Skip to main content

Diversity in habit expands the environmental niche of Ziziphus (Rhamnaceae)


Rickenback, Jess; Pennington, R. Toby; Lehmann, Caroline E.R. (2022), Diversity in habit expands the environmental niche of Ziziphus (Rhamnaceae), Dryad, Dataset,


Aim: Ziziphus (Rhamnaceae) is a widely distributed genus across the Australasian and African tropics with unusual diversity in habit, and many species of significance to people. Here, we quantify the environmental limits of Ziziphus species and examine inter-specific relationships among functional traits, environment, biome and range size.

Methods: We developed a curated geolocation database for Ziziphus and used it to examine the environmental limits of the genus relative to temperature, rainfall and seasonality. To assess the relationship between biome and habit, Permanova were used, while hierarchical clustering was used to determine whether habit, leaves and fruit traits were related to biome. For 40 species with adequate geolocation data, range size was calculated to assess its relationship with habit, biomes, and cultivation. Finally, niche identity tests were used to determine niche equivalency among cultivated and non-cultivated species.

Results: Liana species are restricted to closed forest and the geoxylic habit is found only in open grasslands. Further, habit is significantly associated with range size, with trees having on average larger range sizes than shrubs, lianas and geoxyles, but biome was not correlated with range size. Cultivated species have ranges ~10 times that of non-cultivated tree species and with significantly different and broader environmental niches.

Conclusion:  The unusually wide distribution of Ziziphus can be explained by its diversity of habits associated with different biomes spanning continents. This, along with the usage of many Ziziphus species by people for their fruits, expands the range and environmental occupation of the genus.


We curated species occurrence records that resulted in a taxonomically verified database of 1847 unique records for 50 species of Ziziphus. We primarily used the BIEN package v1.2.4 (downloaded 9 December 2020) which integrates global botanical observation data from sources such as plot data, herbaria, and specimen records and where data have undergone additional taxonomic and spatial verification to that supplied by GBIF (The Global Biodiversity Information Facility 2021) (Maitner et al 2017). Following Meyer, Diniz-Filho and Lohmann (2017), where species had <10 geolocations, records were added from a combination of georeferenced herbarium specimens and from additional GBIF data (Table S1). For three species (Z. apetala, Z. hoaensis, and Z. linnaei) no geographic information was available, possibly due to a combination of factors; the tropics are undercollected (Prance et al 2000), the availability of digitized herbarium specimens varies greatly, and digitized resources often suffer from a lack of maintenance and updating (Lughadha et al 2018). Records without latitude and longitude were excluded as were specimens for the same occurrences, and the remaining spatially georeferenced records were cleaned by removing occurrences outside of the known distribution of the genus. Taxonomy was checked using the Taxonomic Name Resolution Service, Plants of the World Online, GBIF, and floras.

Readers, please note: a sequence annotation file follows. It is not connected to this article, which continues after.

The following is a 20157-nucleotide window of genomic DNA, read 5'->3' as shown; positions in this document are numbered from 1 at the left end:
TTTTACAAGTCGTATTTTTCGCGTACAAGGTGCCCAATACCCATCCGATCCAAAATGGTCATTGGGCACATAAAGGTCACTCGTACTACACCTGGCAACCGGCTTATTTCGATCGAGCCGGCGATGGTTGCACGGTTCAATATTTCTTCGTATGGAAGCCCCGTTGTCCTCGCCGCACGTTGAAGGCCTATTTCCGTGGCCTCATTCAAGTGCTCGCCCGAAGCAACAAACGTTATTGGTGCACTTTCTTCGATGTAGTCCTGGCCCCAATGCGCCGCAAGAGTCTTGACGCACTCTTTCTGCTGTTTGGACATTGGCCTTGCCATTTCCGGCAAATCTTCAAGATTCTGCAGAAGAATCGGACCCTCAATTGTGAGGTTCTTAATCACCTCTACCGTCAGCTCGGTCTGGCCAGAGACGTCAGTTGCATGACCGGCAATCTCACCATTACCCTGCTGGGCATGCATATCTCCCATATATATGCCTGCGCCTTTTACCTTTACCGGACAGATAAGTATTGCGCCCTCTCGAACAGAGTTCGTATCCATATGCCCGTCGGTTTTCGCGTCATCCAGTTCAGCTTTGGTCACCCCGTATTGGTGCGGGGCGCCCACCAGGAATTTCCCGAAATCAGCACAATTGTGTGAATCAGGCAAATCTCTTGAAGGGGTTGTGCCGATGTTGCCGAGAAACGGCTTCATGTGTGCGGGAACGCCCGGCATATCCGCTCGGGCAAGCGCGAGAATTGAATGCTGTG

Species of Ziziphus were assigned to biomes based on data from floras, peer-reviewed articles, grey literature such as doctoral dissertations, United Nation Development Programme (UNDP) reports, herbarium labels, and expert knowledge from Dr. Gopal Rawat (personal correspondence) (Table S4). Biomes were categorised as ‘open’, ‘closed’, and ‘desertic’. Following the typology of Earth’s ecosystems by Keith et al (2020) that groups ecosystems into biomes for the purpose of enabling comparative work, in the analyses here, closed biomes are analogous to T1 ‘tropical and subtropical forests’ that include lowland rainforests, tropical montane forests, tropical dry forests, and tropical heath forests. Desertic biomes are analogous to T5 ‘deserts and semi-deserts’, that includes semi-desert steppes, thorny deserts and semi-deserts, sclerophyll hot deserts and semi-deserts, cool deserts and semi-deserts, and hyper-arid deserts. Open biomes are analogous to T3 ‘shrublands and shrubby woodlands’ and T4 ‘savannas and grasslands’ following Bond (2019) as both ecosystems are mediated by similar processes (Keith et al 2020). These include seasonally dry tropical shrublands, seasonally dry temperate heaths and shrublands, cool temperate heathlands, rocky pavements, screes and lava flows, trophic savannas, pyric tussock savannas, hummock savannas, temperate woodlands, and temperate subhumid grasslands.

Cultivated species and primary human uses were identified from peer-reviewed articles, floras, and grey literature such as a United States Department of Agriculture Handbook (Table S4). Following Flower et al (2021), we distinguished between species with no use or unknown uses, species which are widely used but not cultivated (harvested in situ), and species which are deliberately cultivated. Uses for non-cultivated species included spiritual, medicinal, edible, and wood for building or forage. Where multiple uses were listed for a species, the most common usage was selected. 


University of Edinburgh